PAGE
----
The impairment of a defendant's peremptory challenges can result in case-specific reversible harm where the defendant cannot prevent a biased juror from being seated on the jury because the defendant has exhausted his peremptory challenges. See U.S. Br. 22 n.6, 37 n.14. But where that form of harm does not materialize, the impairment of peremptory challenges does not alter the basic framework of the trial. The defendant continues to enjoy counsel, an unbiased jury, and the other protections afforded by the Constitution and rules of procedure. While the defendant may have a subjective discomfort with a particular juror,11 the infringement of that value does not rise the level of the structural errors found by this Court, such as the total denial of counsel or the giving of a defective reasonable doubt instruction. See Neder, 119 S. Ct. at 1833 (listing the "very limited class of cases" finding "structural error"). It certainly does not justify a rule of per se reversal when the degree of harm is balanced against the "substantial social costs" of a reversal following a trial in which there was a "fair determination of the issue of guilt or innocence." United States v. Mechanik, 475 U.S. 66, 72 (1986); see McDonough Power Equip., Inc. v. Greenwood, 464 U.S. 548, 555-556 (1984) ("A trial represents an important investment of private and social resources, and it ill serves the important end of finality to wipe the slate clean simply to recreate the peremptory challenge process").12
2. Change in the composition of the jury. Respondent further contends (Br. 34-37) that, if some form of harmless-error analysis is required, "the only possible measure in assessing harm or prejudice is to analyze whether the jury composition could have changed as a result of the error." Id. at 10 (citing Gray v. Mississippi, 481 U.S. 648, 665 (1987)). He asserts (id., at 36) that "[i]n the context of the peremptory challenges, there can be no other way." Ibid. Gray does not support respondent's contention.13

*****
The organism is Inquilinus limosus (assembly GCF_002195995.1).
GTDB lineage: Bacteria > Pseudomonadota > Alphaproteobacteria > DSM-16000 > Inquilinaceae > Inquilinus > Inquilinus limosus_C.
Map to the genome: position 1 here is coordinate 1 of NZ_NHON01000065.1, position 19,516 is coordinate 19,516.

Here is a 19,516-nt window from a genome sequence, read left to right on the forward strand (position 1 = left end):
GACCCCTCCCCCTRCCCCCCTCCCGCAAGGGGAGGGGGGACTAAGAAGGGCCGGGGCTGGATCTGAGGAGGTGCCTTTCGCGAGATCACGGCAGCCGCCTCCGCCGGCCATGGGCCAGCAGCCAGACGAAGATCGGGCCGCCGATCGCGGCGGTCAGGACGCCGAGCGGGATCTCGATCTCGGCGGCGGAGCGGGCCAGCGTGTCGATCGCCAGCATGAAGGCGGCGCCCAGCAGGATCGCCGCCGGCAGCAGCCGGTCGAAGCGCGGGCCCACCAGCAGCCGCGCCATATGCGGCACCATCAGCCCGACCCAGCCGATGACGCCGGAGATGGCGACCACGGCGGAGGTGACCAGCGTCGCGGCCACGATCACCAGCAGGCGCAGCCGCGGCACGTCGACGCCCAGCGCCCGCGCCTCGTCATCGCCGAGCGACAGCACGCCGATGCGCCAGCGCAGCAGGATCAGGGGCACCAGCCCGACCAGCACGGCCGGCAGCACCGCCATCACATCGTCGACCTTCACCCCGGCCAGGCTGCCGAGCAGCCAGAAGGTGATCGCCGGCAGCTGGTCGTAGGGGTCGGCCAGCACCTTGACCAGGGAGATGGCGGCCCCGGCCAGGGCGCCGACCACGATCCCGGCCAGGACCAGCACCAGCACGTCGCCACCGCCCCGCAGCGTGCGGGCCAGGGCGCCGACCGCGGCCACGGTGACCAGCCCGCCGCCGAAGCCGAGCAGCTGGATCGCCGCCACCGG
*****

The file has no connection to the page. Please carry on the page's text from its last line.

In Gray, the trial court erroneously excluded for cause a juror who was qualified to serve in a capital case despite a general philosophical opposition to the death penalty. 481 U.S. at 653-655. The Court held that such an erroneous exclusion for cause violated the defendant's Sixth Amendment right to a jury composed of a fair cross-section of the community. Id. at 657-659. It reversed the conviction, viewing the exclusion of the juror there as a constitutional error that "goes to the very integrity of the legal system" to which "harmless-error analysis cannot apply." Id. at 668. In Ross v. Oklahoma, 487 U.S. 81 (1988), however, this Court expressly "decline[d] to extend the rule of Gray beyond its context: the erroneous 'Witherspoon exclusion' of a qualified juror in a capital case. We think the broad language used by the Gray Court is too sweeping to be applied literally, and is best understood in the context of the facts there involved." 487 U.S. at 87-88.14 In view of the high costs to society and to victims of crimes when appellate courts reverse convictions (see U.S. Br. 35-37), this Court should not adopt a rule requiring the reversal of convictions simply because of the possibility that some other legally qualified juror might have sat on the case.
3. Failure to request an additional challenge. Finally, respondent argues that it is not a sufficient showing of harmlessness that the record reveals that he made no objection to the jury that sat, or any request for an additional peremptory challenge to exercise against another prospective juror.15 Contrary to respondent's claim, such a request would not have asked "for something just expressly denied," Resp. Br. 38; rather, such a request would have been a concrete manifestation that respondent believed himself aggrieved by the erroneous ruling on juror Gilbert.